The European Commission has had a look at DRM to see if it creates unlawful monopolies. Microsoft has successfully defended its position so far, but consumer groups have not given up their attempts to have DRM outlawed. Consumers often prefer to buy their music from people who do not limit where and how they enjoy their music.

The rate of change is accelerating.

Photography, TV and iPods

The photographic industry was revolutionised in a decade. Film vanished and digital cameras took over. The dark-rooms and fridges reserved to store photographic material have been liberated. The most voracious consumers of film footage were in the news business. Suddenly the time from snap to print vanished, as an image could be sent from the camera to the picture editor in moments. Electronic news gathering (ENG) allowed a new global player, CNN, to emerge because it was quick to appreciate and adopt the new technology. The corporations were once again rather slow on the uptake.

The TV receiving business is going digital around the world. Soon viewers will not be tied to the schedules of the broadcasters. Busy people are queuing to install a black box to capture the programmes they like, so they can organise their own schedules. But it is not the broadcasters who will be benefiting from this premium service. The innovation is being driven by consumers who are now able to edit out all those interruptions to their viewing pleasure imposed by the advertisers. Another wake-up call is going unheeded.

The growth-rate of web-radio is too fast and too diverse to measure. All the controls that broadcast authorities have sought to exercise as national nannies will be redundant within a decade. Access now is only limited by the ability of innovators to promote their products on the established media. Perhaps it is time for the media to learn that they are next.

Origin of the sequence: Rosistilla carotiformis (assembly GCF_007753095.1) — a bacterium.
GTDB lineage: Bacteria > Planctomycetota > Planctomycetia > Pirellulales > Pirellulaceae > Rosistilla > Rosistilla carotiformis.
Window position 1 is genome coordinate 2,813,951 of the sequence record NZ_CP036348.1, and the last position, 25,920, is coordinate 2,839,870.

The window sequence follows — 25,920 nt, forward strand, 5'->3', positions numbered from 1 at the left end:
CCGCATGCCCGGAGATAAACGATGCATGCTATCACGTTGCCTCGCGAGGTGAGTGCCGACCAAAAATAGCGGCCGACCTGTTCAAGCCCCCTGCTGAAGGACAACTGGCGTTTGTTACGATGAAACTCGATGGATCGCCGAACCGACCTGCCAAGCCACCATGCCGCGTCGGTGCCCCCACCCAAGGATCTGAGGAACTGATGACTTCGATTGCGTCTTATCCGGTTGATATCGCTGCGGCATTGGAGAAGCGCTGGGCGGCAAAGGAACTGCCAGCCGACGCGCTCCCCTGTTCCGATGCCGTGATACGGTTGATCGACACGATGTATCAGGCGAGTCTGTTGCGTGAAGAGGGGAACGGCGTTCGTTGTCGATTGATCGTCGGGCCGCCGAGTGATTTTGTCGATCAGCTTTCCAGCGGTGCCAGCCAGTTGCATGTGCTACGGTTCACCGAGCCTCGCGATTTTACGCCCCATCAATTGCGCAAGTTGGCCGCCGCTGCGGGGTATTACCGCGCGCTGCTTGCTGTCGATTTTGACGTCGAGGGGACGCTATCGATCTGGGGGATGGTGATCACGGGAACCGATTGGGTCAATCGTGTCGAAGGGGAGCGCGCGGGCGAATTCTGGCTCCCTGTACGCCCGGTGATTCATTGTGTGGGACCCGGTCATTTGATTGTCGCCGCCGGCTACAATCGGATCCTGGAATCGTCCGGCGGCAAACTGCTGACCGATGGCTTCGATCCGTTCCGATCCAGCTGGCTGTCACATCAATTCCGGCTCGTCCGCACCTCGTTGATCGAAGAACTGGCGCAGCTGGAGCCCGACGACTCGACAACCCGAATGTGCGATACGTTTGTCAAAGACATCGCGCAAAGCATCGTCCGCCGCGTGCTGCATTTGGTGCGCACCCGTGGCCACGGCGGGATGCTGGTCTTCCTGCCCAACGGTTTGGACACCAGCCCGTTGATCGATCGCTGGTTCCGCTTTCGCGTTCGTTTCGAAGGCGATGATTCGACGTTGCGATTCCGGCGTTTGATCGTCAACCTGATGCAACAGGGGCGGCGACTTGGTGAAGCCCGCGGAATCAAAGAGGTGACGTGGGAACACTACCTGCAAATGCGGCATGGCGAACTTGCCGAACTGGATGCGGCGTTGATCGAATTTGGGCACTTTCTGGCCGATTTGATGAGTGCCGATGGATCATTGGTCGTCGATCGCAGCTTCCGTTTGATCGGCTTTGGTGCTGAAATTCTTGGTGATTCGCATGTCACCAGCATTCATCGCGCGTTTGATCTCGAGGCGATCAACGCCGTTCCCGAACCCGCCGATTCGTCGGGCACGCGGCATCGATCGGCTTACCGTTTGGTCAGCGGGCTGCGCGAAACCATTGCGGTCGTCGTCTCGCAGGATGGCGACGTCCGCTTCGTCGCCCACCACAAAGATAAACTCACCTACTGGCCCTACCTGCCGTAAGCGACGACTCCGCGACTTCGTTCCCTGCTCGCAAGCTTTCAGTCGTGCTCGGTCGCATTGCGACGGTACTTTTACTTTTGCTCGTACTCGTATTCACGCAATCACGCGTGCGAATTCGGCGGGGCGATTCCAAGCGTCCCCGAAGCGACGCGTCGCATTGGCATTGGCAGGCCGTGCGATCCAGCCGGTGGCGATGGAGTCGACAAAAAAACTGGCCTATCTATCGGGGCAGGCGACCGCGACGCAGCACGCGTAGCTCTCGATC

Their willingness to act as gate-keepers for the established publishers of books and music will increasingly marginalise them. The success of the new publishers is constrained by radio, tv and the bookshops. So, even if it is too late for the music industry or the publishers, the broadcast media might be able to maintain their position as a channel, if they review their role as bouncers for big business, and open themselves to the changes that are going on. If not, they too will be by-passed.

In 2007 we expect to see the first portable reading device being adopted by the market. The uptake of the iPod, which was really just another MP3 player, shows what can happen when a hardware supplier appreciates the importance of providing material. Apple got it right with their iTunes. Will Sony get it right with their reader? If they do, the book business will be changed overnight by the consumer.

The iPod was launched at the end of 2001 and began to reach customers in volume the following year. It took just 3 years to change the music industry again. The ability of the consumer to dictate the pace of change should now be recognised by all the media industries.

This articles is based on a talk give by Tim Renault at the London Book Fair 5 March 2006

A History of Music Copying